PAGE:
INDIANAPOLIS -- Things have moved quickly during the special session of the Indiana General Assembly.
On Thursday, the House of Representatives passed a state budget proposal that will be presented to the Indiana Senate. I expect their work to be finished by the middle of next week, which will set the stage for negotiations leading up to the June 30 deadline.
In the final hours of the House discussion, it was no surprise that the final vote in the House was 52-48. It became clear that we would not receive a unanimous vote. Many members expressed their support or criticism of the plan. In my opinion, the proposal is reasonable and effective in our efforts to sustain schools, universities, state agencies and, most importantly, Hoosiers.
Both chambers will need to work together. As legislators, we must remember that we came to the Statehouse to pass a budget that will benefit and improve the lives of individuals and families. The House version contains a number of appropriations that will be necessary to carry us through these tough times. As we continue to move toward our deadline, there are certain things that I want to ensure will be a part of the budget to gain my final support.
The budget must provide adequate funding for schools. The House Democratic plan provides a 2 percent increase in state support for K-12, as well as a "hold harmless" provision that makes sure schools do not see a reduction in current funding levels. This will give schools a layer of protection against rising costs in areas like utilities and insurance.
The plan will provide necessary funding for professional development that keeps our teachers up on the most current trends. It allows for controlled expansion in our growing charter schools while maximizing our use of the federal stimulus dollars.
The budget must support higher education. The House Democratic plan increases state support for colleges and universities by 2 percent. Tuition and sufficient funding of state scholarship assistance for students is critical. Now is not the time to cut funding to entities that provide Hoosier students the training and education they need to help them find and retain better-paying jobs.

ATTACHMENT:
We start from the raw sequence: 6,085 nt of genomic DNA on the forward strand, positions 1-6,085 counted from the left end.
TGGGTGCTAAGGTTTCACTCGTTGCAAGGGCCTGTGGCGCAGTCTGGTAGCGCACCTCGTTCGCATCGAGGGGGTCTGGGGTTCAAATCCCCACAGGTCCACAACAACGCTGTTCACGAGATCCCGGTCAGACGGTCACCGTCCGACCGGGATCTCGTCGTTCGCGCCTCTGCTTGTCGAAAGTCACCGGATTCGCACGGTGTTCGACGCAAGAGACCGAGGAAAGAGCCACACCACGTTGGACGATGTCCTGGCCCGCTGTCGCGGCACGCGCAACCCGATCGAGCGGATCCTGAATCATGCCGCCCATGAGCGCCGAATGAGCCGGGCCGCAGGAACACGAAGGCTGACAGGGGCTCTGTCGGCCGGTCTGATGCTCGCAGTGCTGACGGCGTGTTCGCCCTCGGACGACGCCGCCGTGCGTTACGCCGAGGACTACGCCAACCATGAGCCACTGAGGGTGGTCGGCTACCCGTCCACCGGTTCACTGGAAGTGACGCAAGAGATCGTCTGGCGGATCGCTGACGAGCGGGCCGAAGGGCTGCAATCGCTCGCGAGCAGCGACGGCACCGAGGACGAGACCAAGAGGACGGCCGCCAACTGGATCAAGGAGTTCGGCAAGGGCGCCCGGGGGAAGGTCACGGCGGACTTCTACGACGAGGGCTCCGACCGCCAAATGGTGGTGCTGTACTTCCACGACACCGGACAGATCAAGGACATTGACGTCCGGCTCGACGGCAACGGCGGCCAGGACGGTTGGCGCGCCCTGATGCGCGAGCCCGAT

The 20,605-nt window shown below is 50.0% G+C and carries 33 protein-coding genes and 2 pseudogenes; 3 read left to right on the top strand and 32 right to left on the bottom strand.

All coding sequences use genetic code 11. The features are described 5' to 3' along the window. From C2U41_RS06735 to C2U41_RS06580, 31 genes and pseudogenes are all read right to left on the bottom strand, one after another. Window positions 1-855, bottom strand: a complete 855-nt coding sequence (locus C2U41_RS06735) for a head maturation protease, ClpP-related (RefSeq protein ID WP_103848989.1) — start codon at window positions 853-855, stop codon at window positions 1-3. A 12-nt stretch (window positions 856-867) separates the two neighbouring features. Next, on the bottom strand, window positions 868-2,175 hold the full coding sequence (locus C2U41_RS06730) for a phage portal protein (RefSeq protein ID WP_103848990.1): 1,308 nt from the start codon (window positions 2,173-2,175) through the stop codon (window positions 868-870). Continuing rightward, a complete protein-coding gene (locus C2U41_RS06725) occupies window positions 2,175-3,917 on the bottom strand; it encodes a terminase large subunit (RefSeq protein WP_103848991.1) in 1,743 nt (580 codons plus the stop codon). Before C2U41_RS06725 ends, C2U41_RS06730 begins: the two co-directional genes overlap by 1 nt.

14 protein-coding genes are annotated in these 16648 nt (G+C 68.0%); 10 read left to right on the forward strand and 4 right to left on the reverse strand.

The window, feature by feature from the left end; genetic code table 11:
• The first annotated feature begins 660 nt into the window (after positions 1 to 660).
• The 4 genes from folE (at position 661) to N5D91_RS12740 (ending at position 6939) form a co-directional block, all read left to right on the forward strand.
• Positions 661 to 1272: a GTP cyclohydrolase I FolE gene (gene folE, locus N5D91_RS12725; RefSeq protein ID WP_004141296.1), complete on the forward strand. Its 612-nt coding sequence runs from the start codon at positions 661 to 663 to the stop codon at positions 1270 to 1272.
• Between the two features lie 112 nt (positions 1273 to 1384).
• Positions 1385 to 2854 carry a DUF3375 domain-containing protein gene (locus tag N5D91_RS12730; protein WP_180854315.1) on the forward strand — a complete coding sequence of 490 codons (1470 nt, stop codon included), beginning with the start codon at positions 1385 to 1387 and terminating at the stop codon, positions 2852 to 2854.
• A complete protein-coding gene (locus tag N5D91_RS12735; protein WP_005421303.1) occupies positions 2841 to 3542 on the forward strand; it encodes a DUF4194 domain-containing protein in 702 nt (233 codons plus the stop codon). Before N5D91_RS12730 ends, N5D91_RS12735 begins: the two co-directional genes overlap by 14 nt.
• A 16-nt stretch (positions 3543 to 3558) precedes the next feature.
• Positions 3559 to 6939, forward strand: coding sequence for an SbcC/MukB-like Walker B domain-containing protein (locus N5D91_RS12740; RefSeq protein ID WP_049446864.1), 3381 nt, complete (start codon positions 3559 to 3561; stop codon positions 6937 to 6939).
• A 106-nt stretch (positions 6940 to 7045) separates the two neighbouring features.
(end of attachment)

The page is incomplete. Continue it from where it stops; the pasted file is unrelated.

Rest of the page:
We have been reminded that any reduction in funding will mean less money for scholarships, an increase in enrollment will create a greater demand for scholarships, and more students will require more faculty. In turn, we cannot afford to fail those who are trying to better themselves. Our future counts on this investment. College must be affordable.
The budget must provide jobs for Hoosiers. With nearly 315,000 Hoosiers out of work and looking for a job, the state must create its own stimulus package beyond what is coming from the federal government. Along with capital projects for higher education, the House Democratic plan contains $450 million in funding for new local infrastructure improvements, such as roads and bridges. It's a plan that can create new jobs and improve our communities.
The budget must recognize its obligation to Hoosiers of all ages. In addition to the added funding for college-bound students, the House plan creates the position of ombudsman to oversee the state's Department of Child Services. It protects funding for in-home care for seniors and the disabled (the CHOICE program), and adds future funding for public broadcasting and the Soldiers and Sailors Children's Home.
The budget must be realistic. The House Democratic plan is a one-year budget that I believe is a sensible approach. Every household is re-evaluating their expenditures. As revenues dwindle, people are prioritizing their expenditures and waiting to see how the financial climate looks in the months ahead. This is exactly what our one-year budget proposes. We cannot predict the future but we can continue to monitor and alter our course. In the 2010 session, we can come back with a better idea of how the federal stimulus package has helped our state's economy. We will have updated information that will enable us to make more informed decisions based on the facts.
The budget must live within its means. The House Democratic budget leaves a surplus of more than $1.2 billion, exceeding one of the governor's requirements. It does not cause a tax increase. While our critics say otherwise, we do plan to leave a healthy reserve.
Considering the above aspects, a responsible state budget should focus on all of these factors. They should be part of any final budget agreement, and I hope they will be major factors in the negotiations that take place between now and June 30.
Throughout the special session, you can reach me by calling the toll-free Statehouse telephone number at 1-800-382-9842, writing to me in care of the Indiana House of Representatives, 200 W. Washington St., Indianapolis, Ind., 46204, or submitting your comments to my website at www.in.gov/H44.
While visiting my website, you also can sign up to receive regular e-mail updates from the legislature.